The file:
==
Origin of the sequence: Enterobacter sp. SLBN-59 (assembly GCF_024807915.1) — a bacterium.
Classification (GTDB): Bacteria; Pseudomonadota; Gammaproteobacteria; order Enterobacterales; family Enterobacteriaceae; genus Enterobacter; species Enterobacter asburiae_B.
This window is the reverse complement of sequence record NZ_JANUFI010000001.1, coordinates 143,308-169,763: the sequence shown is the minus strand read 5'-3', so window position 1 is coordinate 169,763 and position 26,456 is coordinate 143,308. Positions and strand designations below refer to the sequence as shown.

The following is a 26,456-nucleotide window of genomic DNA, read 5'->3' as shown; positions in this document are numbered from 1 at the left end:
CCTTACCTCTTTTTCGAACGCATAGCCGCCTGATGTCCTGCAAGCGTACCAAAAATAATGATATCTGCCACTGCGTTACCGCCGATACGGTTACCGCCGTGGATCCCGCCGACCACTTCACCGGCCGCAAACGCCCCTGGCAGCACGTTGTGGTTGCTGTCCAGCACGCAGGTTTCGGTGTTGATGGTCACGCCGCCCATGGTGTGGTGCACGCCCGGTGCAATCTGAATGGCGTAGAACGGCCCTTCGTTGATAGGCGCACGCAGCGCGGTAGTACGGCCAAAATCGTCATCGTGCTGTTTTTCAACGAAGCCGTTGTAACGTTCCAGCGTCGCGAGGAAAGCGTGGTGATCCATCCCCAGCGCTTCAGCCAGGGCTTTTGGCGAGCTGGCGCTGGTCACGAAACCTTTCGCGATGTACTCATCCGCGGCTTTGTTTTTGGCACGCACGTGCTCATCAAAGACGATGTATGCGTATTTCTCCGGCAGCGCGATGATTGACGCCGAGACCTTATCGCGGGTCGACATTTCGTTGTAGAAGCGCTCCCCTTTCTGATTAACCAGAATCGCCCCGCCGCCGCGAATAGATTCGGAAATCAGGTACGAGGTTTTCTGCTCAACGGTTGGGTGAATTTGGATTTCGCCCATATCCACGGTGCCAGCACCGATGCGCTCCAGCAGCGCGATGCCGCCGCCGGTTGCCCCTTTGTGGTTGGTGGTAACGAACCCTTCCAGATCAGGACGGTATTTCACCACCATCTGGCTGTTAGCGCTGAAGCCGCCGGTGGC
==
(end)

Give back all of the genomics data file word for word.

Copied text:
Origin of the sequence: Enterobacter sp. SLBN-59 (assembly GCF_024807915.1) — a bacterium.
Classification (GTDB): Bacteria; Pseudomonadota; Gammaproteobacteria; order Enterobacterales; family Enterobacteriaceae; genus Enterobacter; species Enterobacter asburiae_B.
This window is the reverse complement of sequence record NZ_JANUFI010000001.1, coordinates 143,308-169,763: the sequence shown is the minus strand read 5'-3', so window position 1 is coordinate 169,763 and position 26,456 is coordinate 143,308. Positions and strand designations below refer to the sequence as shown.

The following is a 26,456-nucleotide window of genomic DNA, read 5'->3' as shown; positions in this document are numbered from 1 at the left end:
CCTTACCTCTTTTTCGAACGCATAGCCGCCTGATGTCCTGCAAGCGTACCAAAAATAATGATATCTGCCACTGCGTTACCGCCGATACGGTTACCGCCGTGGATCCCGCCGACCACTTCACCGGCCGCAAACGCCCCTGGCAGCACGTTGTGGTTGCTGTCCAGCACGCAGGTTTCGGTGTTGATGGTCACGCCGCCCATGGTGTGGTGCACGCCCGGTGCAATCTGAATGGCGTAGAACGGCCCTTCGTTGATAGGCGCACGCAGCGCGGTAGTACGGCCAAAATCGTCATCGTGCTGTTTTTCAACGAAGCCGTTGTAACGTTCCAGCGTCGCGAGGAAAGCGTGGTGATCCATCCCCAGCGCTTCAGCCAGGGCTTTTGGCGAGCTGGCGCTGGTCACGAAACCTTTCGCGATGTACTCATCCGCGGCTTTGTTTTTGGCACGCACGTGCTCATCAAAGACGATGTATGCGTATTTCTCCGGCAGCGCGATGATTGACGCCGAGACCTTATCGCGGGTCGACATTTCGTTGTAGAAGCGCTCCCCTTTCTGATTAACCAGAATCGCCCCGCCGCCGCGAATAGATTCGGAAATCAGGTACGAGGTTTTCTGCTCAACGGTTGGGTGAATTTGGATTTCGCCCATATCCACGGTGCCAGCACCGATGCGCTCCAGCAGCGCGATGCCGCCGCCGGTTGCCCCTTTGTGGTTGGTGGTAACGAACCCTTCCAGATCAGGACGGTATTTCACCACCATCTGGCTGTTAGCGCTGAAGCCGCCGGTGGC